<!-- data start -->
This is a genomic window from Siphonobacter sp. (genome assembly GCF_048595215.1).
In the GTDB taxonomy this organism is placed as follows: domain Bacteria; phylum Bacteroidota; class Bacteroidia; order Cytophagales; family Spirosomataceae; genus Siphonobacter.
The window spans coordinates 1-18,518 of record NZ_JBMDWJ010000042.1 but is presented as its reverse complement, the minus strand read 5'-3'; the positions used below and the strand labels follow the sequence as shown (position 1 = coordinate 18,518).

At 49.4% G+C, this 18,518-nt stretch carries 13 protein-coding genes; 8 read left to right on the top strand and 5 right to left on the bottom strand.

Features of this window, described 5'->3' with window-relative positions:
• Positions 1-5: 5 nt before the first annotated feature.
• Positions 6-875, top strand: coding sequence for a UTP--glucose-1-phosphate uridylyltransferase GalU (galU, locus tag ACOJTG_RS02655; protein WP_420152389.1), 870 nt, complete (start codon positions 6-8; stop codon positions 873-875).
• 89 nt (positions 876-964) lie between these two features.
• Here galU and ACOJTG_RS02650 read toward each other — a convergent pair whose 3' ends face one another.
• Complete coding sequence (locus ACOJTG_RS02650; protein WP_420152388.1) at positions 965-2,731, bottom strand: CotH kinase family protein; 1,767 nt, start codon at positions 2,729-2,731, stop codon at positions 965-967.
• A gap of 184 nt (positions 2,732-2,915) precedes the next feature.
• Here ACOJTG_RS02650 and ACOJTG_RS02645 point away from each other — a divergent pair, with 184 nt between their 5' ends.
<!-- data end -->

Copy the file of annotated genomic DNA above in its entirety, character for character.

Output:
This is a genomic window from Siphonobacter sp. (genome assembly GCF_048595215.1).
In the GTDB taxonomy this organism is placed as follows: domain Bacteria; phylum Bacteroidota; class Bacteroidia; order Cytophagales; family Spirosomataceae; genus Siphonobacter.
The window spans coordinates 1-18,518 of record NZ_JBMDWJ010000042.1 but is presented as its reverse complement, the minus strand read 5'-3'; the positions used below and the strand labels follow the sequence as shown (position 1 = coordinate 18,518).

At 49.4% G+C, this 18,518-nt stretch carries 13 protein-coding genes; 8 read left to right on the top strand and 5 right to left on the bottom strand.

Features of this window, described 5'->3' with window-relative positions:
• Positions 1-5: 5 nt before the first annotated feature.
• Positions 6-875, top strand: coding sequence for a UTP--glucose-1-phosphate uridylyltransferase GalU (galU, locus tag ACOJTG_RS02655; protein WP_420152389.1), 870 nt, complete (start codon positions 6-8; stop codon positions 873-875).
• 89 nt (positions 876-964) lie between these two features.
• Here galU and ACOJTG_RS02650 read toward each other — a convergent pair whose 3' ends face one another.
• Complete coding sequence (locus ACOJTG_RS02650; protein WP_420152388.1) at positions 965-2,731, bottom strand: CotH kinase family protein; 1,767 nt, start codon at positions 2,729-2,731, stop codon at positions 965-967.
• A gap of 184 nt (positions 2,732-2,915) precedes the next feature.
• Here ACOJTG_RS02650 and ACOJTG_RS02645 point away from each other — a divergent pair, with 184 nt between their 5' ends.